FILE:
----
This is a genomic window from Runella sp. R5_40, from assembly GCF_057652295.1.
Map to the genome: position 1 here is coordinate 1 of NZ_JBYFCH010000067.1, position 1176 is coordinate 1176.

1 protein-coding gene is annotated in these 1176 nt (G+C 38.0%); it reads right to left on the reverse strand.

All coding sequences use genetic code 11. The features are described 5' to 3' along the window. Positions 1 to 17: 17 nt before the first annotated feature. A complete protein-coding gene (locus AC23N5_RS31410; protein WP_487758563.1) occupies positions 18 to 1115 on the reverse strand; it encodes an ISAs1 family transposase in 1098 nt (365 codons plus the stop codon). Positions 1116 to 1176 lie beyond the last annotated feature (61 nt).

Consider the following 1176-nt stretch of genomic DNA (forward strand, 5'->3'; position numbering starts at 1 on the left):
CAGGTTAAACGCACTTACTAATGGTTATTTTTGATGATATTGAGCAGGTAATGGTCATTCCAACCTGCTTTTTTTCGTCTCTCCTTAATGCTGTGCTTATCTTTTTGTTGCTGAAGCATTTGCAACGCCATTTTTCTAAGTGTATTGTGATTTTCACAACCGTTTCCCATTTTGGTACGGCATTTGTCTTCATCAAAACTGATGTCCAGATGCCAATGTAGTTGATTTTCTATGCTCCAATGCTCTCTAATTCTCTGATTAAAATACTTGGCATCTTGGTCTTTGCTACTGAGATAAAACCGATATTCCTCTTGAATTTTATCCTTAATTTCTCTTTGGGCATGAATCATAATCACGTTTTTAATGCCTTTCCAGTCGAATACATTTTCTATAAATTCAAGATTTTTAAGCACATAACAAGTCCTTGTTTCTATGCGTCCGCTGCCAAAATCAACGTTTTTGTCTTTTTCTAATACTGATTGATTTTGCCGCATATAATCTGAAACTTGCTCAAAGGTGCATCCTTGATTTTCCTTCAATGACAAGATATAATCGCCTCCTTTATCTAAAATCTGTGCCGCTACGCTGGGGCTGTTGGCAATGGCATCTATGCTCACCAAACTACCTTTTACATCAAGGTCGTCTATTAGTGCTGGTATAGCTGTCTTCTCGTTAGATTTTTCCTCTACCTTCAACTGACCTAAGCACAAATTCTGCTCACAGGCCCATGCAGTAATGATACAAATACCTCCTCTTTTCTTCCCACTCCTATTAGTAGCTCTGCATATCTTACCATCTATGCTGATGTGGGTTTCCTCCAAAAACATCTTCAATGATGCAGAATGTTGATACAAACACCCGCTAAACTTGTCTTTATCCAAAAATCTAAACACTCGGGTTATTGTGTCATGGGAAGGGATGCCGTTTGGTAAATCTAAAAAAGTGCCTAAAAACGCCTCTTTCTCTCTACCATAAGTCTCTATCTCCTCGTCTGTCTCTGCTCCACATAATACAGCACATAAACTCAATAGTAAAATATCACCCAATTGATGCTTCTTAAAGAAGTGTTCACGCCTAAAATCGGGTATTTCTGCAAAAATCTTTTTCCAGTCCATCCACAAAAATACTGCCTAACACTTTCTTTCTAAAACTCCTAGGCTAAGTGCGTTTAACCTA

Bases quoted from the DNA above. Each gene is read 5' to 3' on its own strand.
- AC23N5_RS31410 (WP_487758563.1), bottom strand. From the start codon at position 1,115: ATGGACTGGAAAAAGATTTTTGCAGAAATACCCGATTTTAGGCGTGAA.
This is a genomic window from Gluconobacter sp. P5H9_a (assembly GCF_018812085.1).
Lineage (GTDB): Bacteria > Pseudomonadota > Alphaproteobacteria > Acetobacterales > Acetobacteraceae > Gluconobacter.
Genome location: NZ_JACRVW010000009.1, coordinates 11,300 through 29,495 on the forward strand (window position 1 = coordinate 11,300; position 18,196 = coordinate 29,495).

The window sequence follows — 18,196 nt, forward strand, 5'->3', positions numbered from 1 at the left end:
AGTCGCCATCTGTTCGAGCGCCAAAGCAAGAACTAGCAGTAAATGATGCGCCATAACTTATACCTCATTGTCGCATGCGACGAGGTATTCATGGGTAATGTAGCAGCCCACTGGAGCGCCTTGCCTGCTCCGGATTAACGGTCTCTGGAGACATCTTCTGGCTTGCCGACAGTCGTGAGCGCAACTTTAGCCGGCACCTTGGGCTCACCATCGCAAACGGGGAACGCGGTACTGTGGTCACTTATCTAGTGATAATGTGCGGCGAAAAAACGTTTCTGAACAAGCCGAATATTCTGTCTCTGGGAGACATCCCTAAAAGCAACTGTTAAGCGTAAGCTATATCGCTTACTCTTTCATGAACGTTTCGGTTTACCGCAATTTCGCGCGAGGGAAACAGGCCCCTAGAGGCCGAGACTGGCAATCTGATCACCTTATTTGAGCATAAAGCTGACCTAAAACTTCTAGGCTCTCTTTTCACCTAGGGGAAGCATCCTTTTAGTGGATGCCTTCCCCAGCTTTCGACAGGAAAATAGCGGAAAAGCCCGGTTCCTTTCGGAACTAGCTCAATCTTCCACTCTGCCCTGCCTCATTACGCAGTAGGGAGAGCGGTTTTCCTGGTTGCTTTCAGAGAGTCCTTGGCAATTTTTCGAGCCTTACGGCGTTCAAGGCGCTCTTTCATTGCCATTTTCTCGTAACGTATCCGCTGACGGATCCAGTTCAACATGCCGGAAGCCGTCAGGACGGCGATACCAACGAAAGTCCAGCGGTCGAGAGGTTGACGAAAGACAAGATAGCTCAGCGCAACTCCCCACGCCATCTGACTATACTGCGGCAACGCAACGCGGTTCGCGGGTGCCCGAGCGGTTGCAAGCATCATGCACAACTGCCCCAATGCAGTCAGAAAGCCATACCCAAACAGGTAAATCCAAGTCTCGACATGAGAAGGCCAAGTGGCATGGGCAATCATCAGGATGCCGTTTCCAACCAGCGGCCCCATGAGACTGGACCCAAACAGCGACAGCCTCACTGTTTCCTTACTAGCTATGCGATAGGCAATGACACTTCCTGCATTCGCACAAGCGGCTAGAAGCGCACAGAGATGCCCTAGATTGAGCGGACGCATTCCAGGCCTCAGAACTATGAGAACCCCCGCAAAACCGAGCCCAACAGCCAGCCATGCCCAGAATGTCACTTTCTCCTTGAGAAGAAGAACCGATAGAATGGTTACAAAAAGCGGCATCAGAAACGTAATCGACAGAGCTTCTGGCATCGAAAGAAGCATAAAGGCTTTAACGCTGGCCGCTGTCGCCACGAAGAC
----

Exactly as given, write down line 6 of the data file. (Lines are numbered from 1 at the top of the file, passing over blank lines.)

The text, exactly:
CAGGTTAAACGCACTTACTAATGGTTATTTTTGATGATATTGAGCAGGTAATGGTCATTCCAACCTGCTTTTTTTCGTCTCTCCTTAATGCTGTGCTTATCTTTTTGTTGCTGAAGCATTTGCAACGCCATTTTTCTAAGTGTATTGTGATTTTCACAACCGTTTCCCATTTTGGTACGGCATTTGTCTTCATCAAAACTGATGTCCAGATGCCAATGTAGTTGATTTTCTATGCTCCAATGCTCTCTAATTCTCTGATTAAAATACTTGGCATCTTGGTCTTTGCTACTGAGATAAAACCGATATTCCTCTTGAATTTTATCCTTAATTTCTCTTTGGGCATGAATCATAATCACGTTTTTAATGCCTTTCCAGTCGAATACATTTTCTATAAATTCAAGATTTTTAAGCACATAACAAGTCCTTGTTTCTATGCGTCCGCTGCCAAAATCAACGTTTTTGTCTTTTTCTAATACTGATTGATTTTGCCGCATATAATCTGAAACTTGCTCAAAGGTGCATCCTTGATTTTCCTTCAATGACAAGATATAATCGCCTCCTTTATCTAAAATCTGTGCCGCTACGCTGGGGCTGTTGGCAATGGCATCTATGCTCACCAAACTACCTTTTACATCAAGGTCGTCTATTAGTGCTGGTATAGCTGTCTTCTCGTTAGATTTTTCCTCTACCTTCAACTGACCTAAGCACAAATTCTGCTCACAGGCCCATGCAGTAATGATACAAATACCTCCTCTTTTCTTCCCACTCCTATTAGTAGCTCTGCATATCTTACCATCTATGCTGATGTGGGTTTCCTCCAAAAACATCTTCAATGATGCAGAATGTTGATACAAACACCCGCTAAACTTGTCTTTATCCAAAAATCTAAACACTCGGGTTATTGTGTCATGGGAAGGGATGCCGTTTGGTAAATCTAAAAAAGTGCCTAAAAACGCCTCTTTCTCTCTACCATAAGTCTCTATCTCCTCGTCTGTCTCTGCTCCACATAATACAGCACATAAACTCAATAGTAAAATATCACCCAATTGATGCTTCTTAAAGAAGTGTTCACGCCTAAAATCGGGTATTTCTGCAAAAATCTTTTTCCAGTCCATCCACAAAAATACTGCCTAACACTTTCTTTCTAAAACTCCTAGGCTAAGTGCGTTTAACCTA